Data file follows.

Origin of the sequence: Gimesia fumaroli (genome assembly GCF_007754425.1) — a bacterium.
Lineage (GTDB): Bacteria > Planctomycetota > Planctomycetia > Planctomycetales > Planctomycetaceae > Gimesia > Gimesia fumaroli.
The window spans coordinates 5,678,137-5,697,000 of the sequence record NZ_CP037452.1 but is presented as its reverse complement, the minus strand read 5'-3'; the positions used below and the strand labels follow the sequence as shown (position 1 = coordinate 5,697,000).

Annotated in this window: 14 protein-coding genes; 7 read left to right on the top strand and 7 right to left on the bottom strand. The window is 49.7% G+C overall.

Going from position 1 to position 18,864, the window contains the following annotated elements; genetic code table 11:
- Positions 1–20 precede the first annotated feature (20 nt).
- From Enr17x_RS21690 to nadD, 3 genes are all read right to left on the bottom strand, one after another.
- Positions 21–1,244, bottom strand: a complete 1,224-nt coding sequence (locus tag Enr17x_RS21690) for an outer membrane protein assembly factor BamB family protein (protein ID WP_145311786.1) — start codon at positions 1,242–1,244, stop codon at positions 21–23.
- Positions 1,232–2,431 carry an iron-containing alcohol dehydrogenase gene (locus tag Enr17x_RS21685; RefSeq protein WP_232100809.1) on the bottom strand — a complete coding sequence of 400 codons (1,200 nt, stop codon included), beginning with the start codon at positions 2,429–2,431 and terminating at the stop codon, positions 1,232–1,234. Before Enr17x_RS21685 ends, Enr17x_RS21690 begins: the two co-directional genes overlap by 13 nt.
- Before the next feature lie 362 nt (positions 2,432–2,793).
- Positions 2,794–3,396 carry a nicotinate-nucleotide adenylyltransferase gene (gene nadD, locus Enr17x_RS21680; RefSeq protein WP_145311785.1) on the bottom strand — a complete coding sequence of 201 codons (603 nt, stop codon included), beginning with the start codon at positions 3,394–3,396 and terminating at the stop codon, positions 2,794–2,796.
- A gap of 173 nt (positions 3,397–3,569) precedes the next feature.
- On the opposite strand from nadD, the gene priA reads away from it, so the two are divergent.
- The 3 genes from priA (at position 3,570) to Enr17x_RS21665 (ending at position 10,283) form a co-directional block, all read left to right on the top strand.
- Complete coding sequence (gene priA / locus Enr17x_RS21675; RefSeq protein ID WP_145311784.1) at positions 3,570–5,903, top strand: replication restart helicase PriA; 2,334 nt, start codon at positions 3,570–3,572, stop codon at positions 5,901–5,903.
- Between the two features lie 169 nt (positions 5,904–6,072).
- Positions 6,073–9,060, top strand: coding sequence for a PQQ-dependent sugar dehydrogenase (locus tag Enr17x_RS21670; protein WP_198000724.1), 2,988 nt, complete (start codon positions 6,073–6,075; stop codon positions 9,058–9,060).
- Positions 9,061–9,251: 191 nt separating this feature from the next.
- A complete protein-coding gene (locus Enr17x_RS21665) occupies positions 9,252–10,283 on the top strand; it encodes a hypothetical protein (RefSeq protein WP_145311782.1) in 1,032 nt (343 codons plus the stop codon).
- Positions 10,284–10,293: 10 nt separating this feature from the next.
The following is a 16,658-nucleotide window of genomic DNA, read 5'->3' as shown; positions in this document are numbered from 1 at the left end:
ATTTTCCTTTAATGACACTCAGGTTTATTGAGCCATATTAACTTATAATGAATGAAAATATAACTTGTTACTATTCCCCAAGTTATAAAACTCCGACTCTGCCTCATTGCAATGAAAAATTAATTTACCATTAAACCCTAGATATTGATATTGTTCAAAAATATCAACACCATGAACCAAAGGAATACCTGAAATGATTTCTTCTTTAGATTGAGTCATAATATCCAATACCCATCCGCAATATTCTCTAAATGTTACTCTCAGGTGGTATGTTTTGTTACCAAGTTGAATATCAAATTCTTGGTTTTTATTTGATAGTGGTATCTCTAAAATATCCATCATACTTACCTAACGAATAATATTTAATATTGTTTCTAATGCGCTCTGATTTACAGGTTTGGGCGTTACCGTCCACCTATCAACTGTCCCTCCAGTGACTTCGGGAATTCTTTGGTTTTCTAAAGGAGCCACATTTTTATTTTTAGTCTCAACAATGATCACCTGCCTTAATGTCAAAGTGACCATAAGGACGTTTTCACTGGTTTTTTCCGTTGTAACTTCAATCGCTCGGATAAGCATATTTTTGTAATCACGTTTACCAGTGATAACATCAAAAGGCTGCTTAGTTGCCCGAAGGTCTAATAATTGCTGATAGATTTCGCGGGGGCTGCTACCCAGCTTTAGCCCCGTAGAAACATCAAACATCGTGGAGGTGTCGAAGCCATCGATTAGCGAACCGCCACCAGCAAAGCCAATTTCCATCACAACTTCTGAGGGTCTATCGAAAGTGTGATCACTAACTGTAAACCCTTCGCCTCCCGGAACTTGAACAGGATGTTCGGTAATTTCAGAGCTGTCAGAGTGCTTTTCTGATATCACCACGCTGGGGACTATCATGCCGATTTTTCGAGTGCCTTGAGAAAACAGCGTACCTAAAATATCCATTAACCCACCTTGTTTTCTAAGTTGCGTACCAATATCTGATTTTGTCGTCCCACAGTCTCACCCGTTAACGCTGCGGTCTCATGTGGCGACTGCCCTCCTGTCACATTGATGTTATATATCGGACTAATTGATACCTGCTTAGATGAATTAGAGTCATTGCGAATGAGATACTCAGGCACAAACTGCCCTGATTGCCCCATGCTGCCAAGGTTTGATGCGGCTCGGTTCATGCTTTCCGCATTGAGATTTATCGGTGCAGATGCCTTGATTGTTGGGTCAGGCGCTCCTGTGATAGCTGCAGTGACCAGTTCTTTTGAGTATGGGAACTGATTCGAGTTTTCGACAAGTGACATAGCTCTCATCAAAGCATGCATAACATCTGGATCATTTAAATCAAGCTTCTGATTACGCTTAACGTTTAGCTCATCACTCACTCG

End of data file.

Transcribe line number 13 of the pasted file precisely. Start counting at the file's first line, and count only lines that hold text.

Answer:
- On the opposite strand from nadD, the gene priA reads away from it, so the two are divergent.